In 2008, the Malaysian Government and Telekom Malaysia (TM) signed a Public-Private Partnership agreement to officially launch Phase 1 of the national High-Speed Broadband (HSBB) initiative, over a period of 10 years. The Malaysian Government invested RM2.4 billion and TM RM8.9 billion.
Phase 1 of the HSBB project encompasses the deployment of Fibre to the home services (FTTH) covering state capitals and selected major towns throughout the country. It includes planning, designing, implementation, operation and maintenance of HSBB network infrastructure and services.
In 2010, TM’s Unifi was launched for consumers and businesses, a result of the TM HSBB project, offering speeds from 5Mbps up to 1Mbps today.
Despite it being a national project, TM was the only Internet Service Provider (ISP) involved in the partnership with the Government. There were easily more than 10 ISPs in Malaysia at that time including major Telcos like Maxis, Celcom and Digi but none participated, or perhaps wasn’t invited to participate.
Here’s two questions I have in my mind:
- HSBB is supposed to be an open network but how could a company build a network, own it, operate it, and then compete with other Telcos at all levels?
- Why can’t the Malaysian Government build the HSBB network with all major Telcos(at equal share) and then regulate the rates that is fair to all Internet Service Providers?
In August 2010, Maxis awarded Huawei a 3-year contract to build and manage a fibre-to-the-home (FTTH) network in Klang Valley, Penang and Johor Bahru. But 3-months later, Maxis also signed a 10-year agreement with TM to use the HSBB network. In 2014, Maxis said that the partnership with TM “isn’t good enough strategically, operationally and financially,”
I am not aware of any other major Telcos that are riding on TM’s HSBB network for fibre broadband services.
While the national HSBB project, involving public money wasn’t national enough, pricing of TM broadband service remains expensive until today. For example, a proper 1Mbps Streamyx fixed broadband service from TM is still priced above RM100, at RM116.60/month, while the basic Unifi service at 5Mbps cost RM149/month, both with 2 years contract.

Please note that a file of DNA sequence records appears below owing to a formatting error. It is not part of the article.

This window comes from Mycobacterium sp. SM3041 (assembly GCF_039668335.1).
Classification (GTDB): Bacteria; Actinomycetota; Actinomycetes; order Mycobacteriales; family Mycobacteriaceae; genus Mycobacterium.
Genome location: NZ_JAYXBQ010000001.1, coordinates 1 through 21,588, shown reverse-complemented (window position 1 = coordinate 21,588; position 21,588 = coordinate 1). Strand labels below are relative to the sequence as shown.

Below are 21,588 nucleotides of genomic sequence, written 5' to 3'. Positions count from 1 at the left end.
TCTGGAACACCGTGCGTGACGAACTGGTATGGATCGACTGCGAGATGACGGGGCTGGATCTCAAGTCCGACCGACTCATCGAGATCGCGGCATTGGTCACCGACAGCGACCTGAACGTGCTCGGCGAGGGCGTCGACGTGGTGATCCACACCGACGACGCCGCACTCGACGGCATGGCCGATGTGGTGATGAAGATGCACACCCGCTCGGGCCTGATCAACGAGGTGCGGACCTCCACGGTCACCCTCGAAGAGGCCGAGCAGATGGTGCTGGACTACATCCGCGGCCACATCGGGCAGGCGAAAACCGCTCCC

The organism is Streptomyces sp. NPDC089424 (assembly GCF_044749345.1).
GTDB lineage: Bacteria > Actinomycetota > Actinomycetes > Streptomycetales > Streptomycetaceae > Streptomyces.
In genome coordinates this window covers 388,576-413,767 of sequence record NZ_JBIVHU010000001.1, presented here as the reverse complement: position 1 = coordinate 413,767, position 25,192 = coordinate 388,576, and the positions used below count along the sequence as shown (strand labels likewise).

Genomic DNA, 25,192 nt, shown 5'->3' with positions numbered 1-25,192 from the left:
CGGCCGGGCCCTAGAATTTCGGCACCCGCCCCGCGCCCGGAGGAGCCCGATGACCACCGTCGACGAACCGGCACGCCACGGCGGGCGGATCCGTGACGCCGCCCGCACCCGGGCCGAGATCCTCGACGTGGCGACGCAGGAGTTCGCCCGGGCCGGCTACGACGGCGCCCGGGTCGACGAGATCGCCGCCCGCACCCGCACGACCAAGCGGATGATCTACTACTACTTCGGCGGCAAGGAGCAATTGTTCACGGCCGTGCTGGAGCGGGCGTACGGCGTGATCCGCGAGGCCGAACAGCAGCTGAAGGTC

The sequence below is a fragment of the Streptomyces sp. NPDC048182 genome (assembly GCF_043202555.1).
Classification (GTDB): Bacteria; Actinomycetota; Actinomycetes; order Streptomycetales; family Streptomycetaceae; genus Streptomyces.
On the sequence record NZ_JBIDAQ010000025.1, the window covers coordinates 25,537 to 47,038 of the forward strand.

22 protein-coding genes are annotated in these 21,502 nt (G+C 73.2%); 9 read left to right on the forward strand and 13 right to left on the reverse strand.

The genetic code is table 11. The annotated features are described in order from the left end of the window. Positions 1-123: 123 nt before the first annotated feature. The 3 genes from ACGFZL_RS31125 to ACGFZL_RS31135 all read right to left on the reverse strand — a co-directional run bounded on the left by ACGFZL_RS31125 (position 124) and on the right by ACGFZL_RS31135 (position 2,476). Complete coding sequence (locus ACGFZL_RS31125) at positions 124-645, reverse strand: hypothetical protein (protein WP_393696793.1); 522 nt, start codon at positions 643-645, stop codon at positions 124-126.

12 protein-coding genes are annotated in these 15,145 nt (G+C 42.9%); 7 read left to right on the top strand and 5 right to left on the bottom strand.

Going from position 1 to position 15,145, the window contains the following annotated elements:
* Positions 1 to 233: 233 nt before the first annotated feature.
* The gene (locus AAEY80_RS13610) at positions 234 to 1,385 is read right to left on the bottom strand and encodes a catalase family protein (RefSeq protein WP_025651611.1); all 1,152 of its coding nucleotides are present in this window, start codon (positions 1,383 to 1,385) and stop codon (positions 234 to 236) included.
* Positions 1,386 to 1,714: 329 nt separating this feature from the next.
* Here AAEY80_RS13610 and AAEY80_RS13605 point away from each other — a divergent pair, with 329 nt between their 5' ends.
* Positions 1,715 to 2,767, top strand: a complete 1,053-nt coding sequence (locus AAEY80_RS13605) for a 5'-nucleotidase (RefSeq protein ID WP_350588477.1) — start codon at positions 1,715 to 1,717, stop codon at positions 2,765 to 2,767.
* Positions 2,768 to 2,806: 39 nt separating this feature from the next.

As a Unifi customer myself, I believe that TM has done a good job when it comes to quality of service and ensuring that Unifi is truly high speed. But not all Malaysians could afford it.
In my opinion, Streamyx comes bundled with fixed voice PSTN service which I think many people don’t use (TM PSTN customers have declined over the years), while Unifi comes with non-optional IPTV service (HyppTV). Without these add on, TM’s broadband service could possibly be priced cheaper.
In Singapore, Singtel is offering 300Mbps fibre broadband at approximately RM152/month ($49.90) while a 1Gbps service cost RM213/month ($69.90). These plans even comes bundled with free online storage, free email account, free calls, and free mobile Internet.
Meanwhile TM’s 30Mbps Unifi is priced at RM179/month. If compared to Singtel’s 300Mbps fibre plan, TM is more expensive by about RM20 and speed is 90% slower than Singtel. Unifi comes with free 500MB TM Wifi and other stuff that I personally rarely use. Adding on, Unifi voice calls are charged at 20sen/min, that’s more expensive than calling from a mobile phone.
Another Singapore Telco, Starhub is offering 1Gbps at $49.90 (approximately RM152/month). Knowing all these, who would want Unifi 30Mbps at RM179/month, excluding GST?
I know some people at TM who would disagree with my comparison to Singapore (due to demographic, etc), but the comparison is merely to point out that TM’s broadband service are so expensive.
Locally, I love comparing TM to Time dotcom. Time offers its 100Mbps fibre broadband plan at RM179/month for the 1st 100GB data, anything more will limit browsing speed to 10Mbps for unlimited usage. Time’s 100Mbps is way much faster than TM’s 30Mbps Unifi, yet it is priced the same. While there is a 100GB limit to Time’s 100Mbps, its way below what Malaysians use on average and I could still live with the unlimited 10Mbps.
I keep imagining, what if Time dotCom rolled out HSBB instead of TM, pricing could have been different today.